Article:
The IRS recently stepped up its review of accounting methods in various types of businesses and professions, requiring some to change methods -- usually from the cash method to the accrual method. The IRS may require such a change if it finds the current method does not clearly reflect the entity's income or if it finds the business is holding "inventory" and, therefore, must use the accrual method even though the business does not primarily hold merchandise for sale. For example, a veterinarian who sells prescriptions or other products may be considered to have inventory even though he or she is primarily engaged in a service profession.
Two recent cases may help clients whose accounting methods are being reviewed by the IRS. In both, the Tax Court found for the taxpayers and did not require them to change accounting methods despite the IRS's findings.
Case no. 1: The taxpayer, an S corporation service business, provided nurses to hospitals and other health care facilities. The corporation generated less than $5 million a year in gross receipts and had always used the cash method of accounting. The corporation paid the nurses directly and billed the client within 30 days. The IRS argued that the cash method did not clearly reflect the corporation's income because it resulted in a mismatch of income and deductions. The corporation took an immediate deduction for the wages it paid but did not recognize the payments from the clients as income until they were received.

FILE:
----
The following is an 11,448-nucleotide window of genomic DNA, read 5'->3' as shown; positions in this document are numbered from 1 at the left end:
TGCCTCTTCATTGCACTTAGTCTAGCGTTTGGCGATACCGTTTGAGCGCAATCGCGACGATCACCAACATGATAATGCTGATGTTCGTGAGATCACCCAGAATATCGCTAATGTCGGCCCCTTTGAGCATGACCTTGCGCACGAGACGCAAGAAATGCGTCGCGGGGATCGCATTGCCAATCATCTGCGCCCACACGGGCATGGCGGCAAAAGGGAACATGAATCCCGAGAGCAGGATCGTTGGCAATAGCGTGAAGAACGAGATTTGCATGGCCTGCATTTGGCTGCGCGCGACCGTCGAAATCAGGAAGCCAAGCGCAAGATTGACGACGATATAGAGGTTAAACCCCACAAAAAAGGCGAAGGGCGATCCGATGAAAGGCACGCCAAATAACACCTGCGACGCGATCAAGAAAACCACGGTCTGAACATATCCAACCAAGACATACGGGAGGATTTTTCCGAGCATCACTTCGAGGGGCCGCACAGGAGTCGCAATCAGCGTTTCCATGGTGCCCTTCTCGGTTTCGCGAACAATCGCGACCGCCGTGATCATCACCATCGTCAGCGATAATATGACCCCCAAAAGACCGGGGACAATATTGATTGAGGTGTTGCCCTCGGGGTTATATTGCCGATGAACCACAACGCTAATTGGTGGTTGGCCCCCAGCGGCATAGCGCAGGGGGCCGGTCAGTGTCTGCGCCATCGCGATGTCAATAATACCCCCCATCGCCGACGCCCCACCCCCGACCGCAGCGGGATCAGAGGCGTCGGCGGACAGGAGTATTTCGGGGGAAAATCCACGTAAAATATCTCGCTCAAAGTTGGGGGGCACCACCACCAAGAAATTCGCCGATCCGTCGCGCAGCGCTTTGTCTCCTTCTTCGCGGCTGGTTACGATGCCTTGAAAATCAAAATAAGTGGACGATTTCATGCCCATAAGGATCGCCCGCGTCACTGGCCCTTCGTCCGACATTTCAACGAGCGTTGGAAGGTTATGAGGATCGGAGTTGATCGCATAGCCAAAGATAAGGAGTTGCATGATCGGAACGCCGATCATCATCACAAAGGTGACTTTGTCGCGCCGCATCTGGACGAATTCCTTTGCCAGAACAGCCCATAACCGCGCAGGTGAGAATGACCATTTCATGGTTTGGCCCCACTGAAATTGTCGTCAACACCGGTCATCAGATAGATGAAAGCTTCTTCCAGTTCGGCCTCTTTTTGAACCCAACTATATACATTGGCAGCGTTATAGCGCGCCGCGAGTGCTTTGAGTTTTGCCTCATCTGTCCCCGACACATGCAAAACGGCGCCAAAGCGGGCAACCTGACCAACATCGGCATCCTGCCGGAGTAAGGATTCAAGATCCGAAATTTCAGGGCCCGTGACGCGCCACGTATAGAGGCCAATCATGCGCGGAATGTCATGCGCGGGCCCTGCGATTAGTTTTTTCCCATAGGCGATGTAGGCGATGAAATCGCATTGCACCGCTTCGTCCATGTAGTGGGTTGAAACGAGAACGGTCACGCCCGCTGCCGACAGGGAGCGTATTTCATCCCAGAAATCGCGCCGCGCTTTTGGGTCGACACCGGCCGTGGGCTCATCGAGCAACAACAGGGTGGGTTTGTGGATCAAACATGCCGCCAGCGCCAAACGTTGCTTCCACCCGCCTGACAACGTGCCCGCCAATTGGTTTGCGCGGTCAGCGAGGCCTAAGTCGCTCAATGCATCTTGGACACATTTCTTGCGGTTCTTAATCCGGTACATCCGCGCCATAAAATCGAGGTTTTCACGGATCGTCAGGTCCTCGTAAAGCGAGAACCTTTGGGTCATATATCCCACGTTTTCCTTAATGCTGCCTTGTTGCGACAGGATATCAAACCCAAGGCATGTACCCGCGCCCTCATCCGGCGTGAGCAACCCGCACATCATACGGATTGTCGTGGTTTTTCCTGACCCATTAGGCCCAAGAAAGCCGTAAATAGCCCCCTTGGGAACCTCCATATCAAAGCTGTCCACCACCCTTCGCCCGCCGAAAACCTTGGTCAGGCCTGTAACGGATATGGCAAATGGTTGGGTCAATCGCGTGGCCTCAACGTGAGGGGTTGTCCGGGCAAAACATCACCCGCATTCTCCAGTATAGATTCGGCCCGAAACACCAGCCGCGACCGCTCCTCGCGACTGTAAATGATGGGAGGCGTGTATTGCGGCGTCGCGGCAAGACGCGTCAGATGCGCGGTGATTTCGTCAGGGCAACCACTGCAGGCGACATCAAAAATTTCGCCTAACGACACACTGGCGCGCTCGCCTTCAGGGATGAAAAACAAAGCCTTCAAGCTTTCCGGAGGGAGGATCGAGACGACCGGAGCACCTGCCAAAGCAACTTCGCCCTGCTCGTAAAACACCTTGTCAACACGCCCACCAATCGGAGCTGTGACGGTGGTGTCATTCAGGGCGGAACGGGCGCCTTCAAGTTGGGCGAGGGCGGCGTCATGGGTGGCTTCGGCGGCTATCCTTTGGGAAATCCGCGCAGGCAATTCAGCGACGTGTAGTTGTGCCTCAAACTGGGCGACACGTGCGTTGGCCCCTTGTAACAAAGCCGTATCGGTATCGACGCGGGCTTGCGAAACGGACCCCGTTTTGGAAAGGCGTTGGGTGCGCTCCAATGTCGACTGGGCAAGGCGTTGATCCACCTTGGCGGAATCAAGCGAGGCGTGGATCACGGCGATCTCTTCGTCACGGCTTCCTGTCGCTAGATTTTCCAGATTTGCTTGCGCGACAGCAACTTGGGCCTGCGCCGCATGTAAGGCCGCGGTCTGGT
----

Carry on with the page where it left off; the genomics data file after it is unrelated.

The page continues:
Result: For the taxpayer. While the Tax Court agreed with the IRS that a mismatch occurred When the cash method was used, it said mismatching was inherent in the cash method. As long as the taxpayer used the method consistently, a clear reflection of income would result. The court viewed the IRS action as "clearly unlawful, plainly arbitrary and not substantially justified" in holding for the taxpayer. The court ordered the IRS to reimburse the taxpayer for attorney's fees and other costs incurred in the case.
* Austin v. Commissioner (TC memo 1997-157).
Case no. 2: Galedrige, an asphalt-paving contractor, picked up asphalt directly from its supplier daily. The asphalt had to be used within two to five hours from the time it was picked up or it became too hard. Because asphalt cannot be melted, reused or returned for credit, the company discarded any unused asphalt at the end of the day. It deducted the asphalt as a supplies expense in the years in which it was purchased. The...